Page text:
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alec monopoly

How renowned street artist Alec Monopoly painted his fantasy into existence

“CHA-CHING!” should’ve chimed every time someone walked through the front doors at Alec Monopoly’s “CA$H CA$H BANG BANG” celebration at the Eden Fine Art Gallery in SoHo.

Outside the gallery was a red carpet rolled over a sidewalk to protect Alec’s Balenciaga sneakers, his motorcade of Ferraris and Lamborghinis decorated the intersection of Broom St and Mercer, and the gallery’s windows were lined with scattered balloon letters spelling happy birthday.

Eden Fine Art

It’s easy to understand why the atmosphere felt almost heaven-like. Alec was in a room full of his creations and amongst people that put a price on what he made with his hands. Eden’s four-level gallery was separated by glass staircases – each having their own bar, curated sounds by DJs Alexandra Richards and Alix Brown, and unique artworks at the event.

This was all while a gorgeous waitstaff served pink grapefruit Bellini champagne cocktails and food trucks made cheese covered french fries in miniature Monopoly-inspired top hats.

Eden Fine Art

Guests on the bottom floor were entertained by a virtual graffiti board as they weaved through two sperate rooms trying to get a grip on what to do next.

The main floor was filled with gold and black balloons which were blown up in celebration of two birthdays Alec’s 32nd and his new gallery-artist partnership with Eden Fine Art.

On the third level, people waited for the B-day boy as they stood in a room that had an illustrious graffiti-covered cake topped with a Monopoly man and handheld cash counters loaded with Alec Monopoly money.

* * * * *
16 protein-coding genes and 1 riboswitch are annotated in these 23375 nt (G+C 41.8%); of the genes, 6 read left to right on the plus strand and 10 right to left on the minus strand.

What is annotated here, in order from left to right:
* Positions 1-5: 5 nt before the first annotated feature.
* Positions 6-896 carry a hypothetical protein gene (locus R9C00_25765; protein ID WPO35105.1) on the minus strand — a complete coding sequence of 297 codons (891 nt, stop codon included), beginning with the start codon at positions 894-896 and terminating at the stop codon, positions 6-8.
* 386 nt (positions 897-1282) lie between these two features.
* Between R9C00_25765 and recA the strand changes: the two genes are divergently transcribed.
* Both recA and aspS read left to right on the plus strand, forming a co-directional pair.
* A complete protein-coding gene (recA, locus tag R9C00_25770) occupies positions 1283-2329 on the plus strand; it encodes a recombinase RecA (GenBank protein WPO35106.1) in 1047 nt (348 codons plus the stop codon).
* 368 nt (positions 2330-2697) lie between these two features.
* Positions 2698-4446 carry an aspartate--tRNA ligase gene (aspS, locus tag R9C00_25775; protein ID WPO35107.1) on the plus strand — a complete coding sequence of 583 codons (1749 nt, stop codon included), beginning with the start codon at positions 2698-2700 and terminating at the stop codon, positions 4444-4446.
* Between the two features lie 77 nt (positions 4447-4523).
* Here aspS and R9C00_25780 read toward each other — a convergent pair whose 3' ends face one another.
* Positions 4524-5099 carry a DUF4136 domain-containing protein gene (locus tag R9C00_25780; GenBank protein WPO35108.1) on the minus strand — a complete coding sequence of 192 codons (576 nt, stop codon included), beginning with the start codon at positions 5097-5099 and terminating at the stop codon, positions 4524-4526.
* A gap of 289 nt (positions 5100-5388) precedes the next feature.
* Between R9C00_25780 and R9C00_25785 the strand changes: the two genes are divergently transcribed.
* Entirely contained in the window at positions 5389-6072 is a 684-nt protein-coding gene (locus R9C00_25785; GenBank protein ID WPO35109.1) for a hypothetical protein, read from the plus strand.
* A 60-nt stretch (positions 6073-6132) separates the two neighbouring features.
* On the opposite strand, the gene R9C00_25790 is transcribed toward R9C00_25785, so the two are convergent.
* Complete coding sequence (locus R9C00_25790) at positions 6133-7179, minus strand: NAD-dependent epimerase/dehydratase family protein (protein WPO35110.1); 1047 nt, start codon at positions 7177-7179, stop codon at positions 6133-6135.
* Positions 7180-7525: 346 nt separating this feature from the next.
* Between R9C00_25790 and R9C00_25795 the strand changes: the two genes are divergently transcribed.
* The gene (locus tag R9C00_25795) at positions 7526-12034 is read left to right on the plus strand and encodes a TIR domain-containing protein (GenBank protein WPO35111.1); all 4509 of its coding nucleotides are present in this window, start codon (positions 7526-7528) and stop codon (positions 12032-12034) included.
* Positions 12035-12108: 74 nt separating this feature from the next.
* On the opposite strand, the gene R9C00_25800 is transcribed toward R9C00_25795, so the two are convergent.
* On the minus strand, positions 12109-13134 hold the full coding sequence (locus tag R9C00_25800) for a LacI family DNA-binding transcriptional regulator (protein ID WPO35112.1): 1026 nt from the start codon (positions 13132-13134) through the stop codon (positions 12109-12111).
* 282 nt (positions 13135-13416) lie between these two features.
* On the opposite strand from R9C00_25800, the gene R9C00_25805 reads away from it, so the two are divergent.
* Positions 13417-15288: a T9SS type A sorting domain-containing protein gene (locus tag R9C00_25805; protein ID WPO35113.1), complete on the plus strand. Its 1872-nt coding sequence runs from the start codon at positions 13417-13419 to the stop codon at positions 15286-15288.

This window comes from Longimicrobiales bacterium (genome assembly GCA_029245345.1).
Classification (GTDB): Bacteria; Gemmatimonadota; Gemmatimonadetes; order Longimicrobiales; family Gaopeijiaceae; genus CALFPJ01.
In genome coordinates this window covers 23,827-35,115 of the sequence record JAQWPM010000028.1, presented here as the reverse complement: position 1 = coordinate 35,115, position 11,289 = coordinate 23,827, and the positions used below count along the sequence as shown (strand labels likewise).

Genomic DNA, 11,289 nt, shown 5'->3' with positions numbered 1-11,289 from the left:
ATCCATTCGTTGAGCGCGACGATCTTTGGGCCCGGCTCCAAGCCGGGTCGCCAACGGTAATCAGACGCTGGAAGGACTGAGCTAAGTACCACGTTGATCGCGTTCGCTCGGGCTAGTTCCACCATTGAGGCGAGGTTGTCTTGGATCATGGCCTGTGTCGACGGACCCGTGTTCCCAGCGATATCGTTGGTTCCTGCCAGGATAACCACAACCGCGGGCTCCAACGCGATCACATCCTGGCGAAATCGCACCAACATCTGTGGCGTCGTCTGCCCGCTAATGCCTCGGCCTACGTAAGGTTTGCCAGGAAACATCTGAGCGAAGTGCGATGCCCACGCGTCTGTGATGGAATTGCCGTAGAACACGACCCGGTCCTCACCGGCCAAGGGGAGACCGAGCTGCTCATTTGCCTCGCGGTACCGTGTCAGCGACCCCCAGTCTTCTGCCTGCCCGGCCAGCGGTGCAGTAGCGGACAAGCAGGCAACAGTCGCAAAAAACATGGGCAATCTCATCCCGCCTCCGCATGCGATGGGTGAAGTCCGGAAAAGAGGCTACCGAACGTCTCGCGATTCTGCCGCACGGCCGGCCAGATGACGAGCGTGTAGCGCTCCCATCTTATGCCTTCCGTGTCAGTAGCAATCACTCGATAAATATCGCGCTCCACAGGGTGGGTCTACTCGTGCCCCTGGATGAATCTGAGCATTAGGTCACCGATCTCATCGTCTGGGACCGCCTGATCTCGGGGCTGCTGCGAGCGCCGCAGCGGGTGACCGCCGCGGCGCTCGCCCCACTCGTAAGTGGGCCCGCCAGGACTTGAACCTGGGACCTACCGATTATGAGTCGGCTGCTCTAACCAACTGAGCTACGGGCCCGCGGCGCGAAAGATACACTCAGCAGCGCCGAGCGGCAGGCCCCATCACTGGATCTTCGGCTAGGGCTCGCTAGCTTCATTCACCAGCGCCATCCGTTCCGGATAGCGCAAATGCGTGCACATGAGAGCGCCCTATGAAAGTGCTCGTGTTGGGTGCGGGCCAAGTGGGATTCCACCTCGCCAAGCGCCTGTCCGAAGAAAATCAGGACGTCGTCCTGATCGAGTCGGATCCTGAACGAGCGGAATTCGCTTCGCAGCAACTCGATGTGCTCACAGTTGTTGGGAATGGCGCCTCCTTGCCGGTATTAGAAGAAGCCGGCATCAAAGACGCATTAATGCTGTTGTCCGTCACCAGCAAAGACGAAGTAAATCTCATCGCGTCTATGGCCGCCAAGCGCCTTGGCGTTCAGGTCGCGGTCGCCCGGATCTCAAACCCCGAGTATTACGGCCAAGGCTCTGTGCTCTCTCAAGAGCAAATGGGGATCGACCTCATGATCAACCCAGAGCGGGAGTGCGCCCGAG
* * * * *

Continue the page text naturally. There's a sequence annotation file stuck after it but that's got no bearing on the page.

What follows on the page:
The top floor is where I met Alec, as gold chains encrusted with diamonds swayed around his neck, keeping Alec’s body balanced with his aristocratic aura.

Kulture Hub caught up with the graffiti artist to see what he had to say about how far along his artwork has come, the Eden Fine Art Gallery partnership, his Robert De Niro inspired art installation, and what has kept him hustling.

Imagine selling your first piece of art at 12-years-old for $500 to having your works priced at $250,000 20 years later. This is a destiny Alec dreamt daily.  Every birthday he would blow out his candles wishing for one thing — to become a famous artist.

Eden Fine Art

From day one, he believed in himself. Alec explained,

“I’ve known ever since I was a little kid. Every birthday I would blow out the candles and wish that I  would be an artist, a famous artist. Now I’m living my dream…”

In a way, Alec has painted his reality. His depictions like that of the Monopoly Man playing “Goyard Golf” with Richie Rich is definitely a representation of a fantasy he’s always wanted to live in. Alec spoke of painting his reality into existence. He said,

“I’m living my dream and I’m creating a fantasy world with my artwork that I live in as well.”

Even though Alec has developed himself into a world-renowned street artist painting his depiction of American socio-politics on many foreign urban spaces, he hasn’t forgotten his NYC graffiti roots.

Eden Fine Art

That’s why he felt “very grateful” and had to “bring it back home” to one of the best art galleries in NYC after a whole decade. He’s so NY and his show which was inspired by Robert De Niro’s films proved that an upbringing in the Big Apple is apart of your soul that is really hard to shake. Alec vocalized how he was inspired by the Taxi Driver actor and how important his NY roots are to his art. He said,

 For me, I’m just inspired by Di Niro. I think he is an NY icon and he’s done a lot for this city. So, this is me honoring him as one of the best actors of all time…

Alec continued,

I’m blessed and I’m very grateful to be showing here [NYC]. Graffiti was born in NYC and to be a street artist that has developed since then, it’s amazing. I’m very grateful.

With all of this success, my guy, Alec should retire soon right? No way! He is perfecting his craft every day.

Eden Fine Art